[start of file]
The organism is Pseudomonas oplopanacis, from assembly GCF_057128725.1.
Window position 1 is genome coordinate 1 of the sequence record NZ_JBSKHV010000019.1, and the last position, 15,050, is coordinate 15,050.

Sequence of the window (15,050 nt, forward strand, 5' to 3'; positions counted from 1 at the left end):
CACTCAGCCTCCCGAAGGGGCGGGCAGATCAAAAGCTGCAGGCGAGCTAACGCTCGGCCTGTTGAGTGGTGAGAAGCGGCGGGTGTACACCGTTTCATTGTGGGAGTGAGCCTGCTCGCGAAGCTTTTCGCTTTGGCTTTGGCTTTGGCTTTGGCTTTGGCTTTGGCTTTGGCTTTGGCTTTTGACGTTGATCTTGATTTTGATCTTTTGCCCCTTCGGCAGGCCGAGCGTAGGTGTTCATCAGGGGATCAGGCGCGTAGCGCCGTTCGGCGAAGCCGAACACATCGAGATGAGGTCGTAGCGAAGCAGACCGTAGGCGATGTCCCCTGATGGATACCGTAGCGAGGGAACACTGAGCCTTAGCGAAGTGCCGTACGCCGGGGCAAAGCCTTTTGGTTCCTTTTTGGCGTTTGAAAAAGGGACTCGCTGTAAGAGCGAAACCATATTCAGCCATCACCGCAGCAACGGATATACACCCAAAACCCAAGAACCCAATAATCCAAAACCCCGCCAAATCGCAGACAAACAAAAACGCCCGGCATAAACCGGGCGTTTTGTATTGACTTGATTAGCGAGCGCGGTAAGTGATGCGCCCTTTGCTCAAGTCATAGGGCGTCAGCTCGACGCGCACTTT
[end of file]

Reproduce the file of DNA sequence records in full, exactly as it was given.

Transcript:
The organism is Pseudomonas oplopanacis, from assembly GCF_057128725.1.
Window position 1 is genome coordinate 1 of the sequence record NZ_JBSKHV010000019.1, and the last position, 15,050, is coordinate 15,050.

Sequence of the window (15,050 nt, forward strand, 5' to 3'; positions counted from 1 at the left end):
CACTCAGCCTCCCGAAGGGGCGGGCAGATCAAAAGCTGCAGGCGAGCTAACGCTCGGCCTGTTGAGTGGTGAGAAGCGGCGGGTGTACACCGTTTCATTGTGGGAGTGAGCCTGCTCGCGAAGCTTTTCGCTTTGGCTTTGGCTTTGGCTTTGGCTTTGGCTTTGGCTTTGGCTTTGGCTTTTGACGTTGATCTTGATTTTGATCTTTTGCCCCTTCGGCAGGCCGAGCGTAGGTGTTCATCAGGGGATCAGGCGCGTAGCGCCGTTCGGCGAAGCCGAACACATCGAGATGAGGTCGTAGCGAAGCAGACCGTAGGCGATGTCCCCTGATGGATACCGTAGCGAGGGAACACTGAGCCTTAGCGAAGTGCCGTACGCCGGGGCAAAGCCTTTTGGTTCCTTTTTGGCGTTTGAAAAAGGGACTCGCTGTAAGAGCGAAACCATATTCAGCCATCACCGCAGCAACGGATATACACCCAAAACCCAAGAACCCAATAATCCAAAACCCCGCCAAATCGCAGACAAACAAAAACGCCCGGCATAAACCGGGCGTTTTGTATTGACTTGATTAGCGAGCGCGGTAAGTGATGCGCCCTTTGCTCAAGTCATAGGGCGTCAGCTCGACGCGCACTTT